At Salisbury Manor Primary School, we aim to deliver a high-quality geography curriculum, not just through experiences in the classroom, but also with the use of fieldwork and educational visits, which inspires in pupils a curiosity about the world and its people.

  • We wish to instil a love for Geography in our pupils and develop their knowledge of the world, as well as their place within it, and encourage them to undertake new experiences throughout their life.We aim to provide all pupils with opportunities to investigate and build geographical expertise from their local area to the wider world. This includes locational knowledge, understanding of human and physical features and geographical and fieldwork techniques.
  • We will encourage pupils to ask questions and propose solutions to environmental problems within the local community and the wider world. Increasing awareness of environmental issues and the impact humans have aims to encourage pupils to become reflective members of society who consider their actions/choices and actively invest in protecting the planet.  

The Salisbury Manor Curriculum for geography provides all children, regardless of their background, with:

  • Relevant and coherent substantive knowledge of the world that is built gradually using subject-specific pedagogy from EYFS to Year 6 and beyond.

Substantive knowledge is selected to build pupils’ understanding of three geographical vertical concepts:

Location and place

The location of the world’s continents, countries and places, and the key physical and human characteristics of each

Geographical scale

Considering the local, national and global scale and understanding how causes and effects occur at all scales


How are the human and physical worlds connected? How are different locations connected at different scales?

    • A balanced view of the countries of the world, to address misconceptions and negative stereotypes.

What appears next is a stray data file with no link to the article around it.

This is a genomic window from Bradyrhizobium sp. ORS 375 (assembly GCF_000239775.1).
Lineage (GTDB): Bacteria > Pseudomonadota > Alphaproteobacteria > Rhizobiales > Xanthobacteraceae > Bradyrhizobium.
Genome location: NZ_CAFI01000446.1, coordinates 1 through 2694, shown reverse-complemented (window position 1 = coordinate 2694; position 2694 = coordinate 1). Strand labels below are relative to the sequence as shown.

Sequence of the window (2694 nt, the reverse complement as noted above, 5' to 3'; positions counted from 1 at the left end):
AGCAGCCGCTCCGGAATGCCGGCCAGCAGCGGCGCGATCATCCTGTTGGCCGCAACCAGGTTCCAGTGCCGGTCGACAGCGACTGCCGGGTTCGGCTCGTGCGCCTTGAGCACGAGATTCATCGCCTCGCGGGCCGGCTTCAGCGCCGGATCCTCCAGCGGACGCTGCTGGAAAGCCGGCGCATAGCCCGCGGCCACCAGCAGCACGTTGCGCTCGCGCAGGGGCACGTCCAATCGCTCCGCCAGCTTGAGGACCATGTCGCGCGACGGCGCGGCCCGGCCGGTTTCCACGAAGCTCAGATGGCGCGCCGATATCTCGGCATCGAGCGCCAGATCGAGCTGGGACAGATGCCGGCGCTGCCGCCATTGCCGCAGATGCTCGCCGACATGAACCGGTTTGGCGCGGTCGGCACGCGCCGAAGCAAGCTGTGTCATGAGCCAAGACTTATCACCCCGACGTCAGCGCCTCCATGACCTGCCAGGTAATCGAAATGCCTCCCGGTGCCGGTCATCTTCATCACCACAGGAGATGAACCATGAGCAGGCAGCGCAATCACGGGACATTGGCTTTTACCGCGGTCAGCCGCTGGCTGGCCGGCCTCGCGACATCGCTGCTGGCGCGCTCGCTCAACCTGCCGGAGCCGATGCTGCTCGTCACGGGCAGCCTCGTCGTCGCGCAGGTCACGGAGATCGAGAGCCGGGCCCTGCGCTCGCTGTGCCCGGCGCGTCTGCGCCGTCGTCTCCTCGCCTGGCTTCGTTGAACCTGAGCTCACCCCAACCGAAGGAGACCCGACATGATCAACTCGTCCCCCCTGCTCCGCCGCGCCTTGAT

• Explicit teaching of core disciplinary knowledge, and the ability to approach challenging, geographically-valid questions. Geographical enquiry skills have been sequenced across the year groups and, where appropriate, review and build on relevant knowledge that is first taught in mathematics or science, such as interpreting line graphs or setting hypotheses.
    • Opportunities to undertake fieldwork, outside the classroom and virtually. Fieldwork is purposeful, and either gives pupils the opportunity to explicitly practise relevant disciplinary knowledge or to reinforce substantive knowledge.

Teachers are provided with an additional three planning days per year in addition to their PPA, to plan their curriculum. As part of this planning process, teachers need to plan the following:    

  • A knowledge organiser which outlines knowledge (including vocabulary) all children must master and apply in lessons 
  • A cycle of lessons for each subject, which carefully plans for progression and depth concentrating on the geographical skills suited to the age group  
  • Low stakes quizzes which are used regularly to support learners’ ability to retrieve and recall knowledge and increase space in the working memory 
  • Challenge questions for pupils to apply their learning in a philosophical/open manner  
  • Trips and visiting experts who will enhance the learning experience   
  • Appropriate curriculum themed home learning tasks which children complete with adults at home  

Our Geography Curriculum is high quality, well thought out and is planned to demonstrate progression. If children are keeping up with the curriculum, they are deemed to be making good or better progress. In addition, we measure the impact of our curriculum through the following methods:  

  • A reflection on standards achieved against the planned outcomes 
  • A celebration of learning for each term which demonstrates progression across the school  
  • Tracking of gains in each quiz;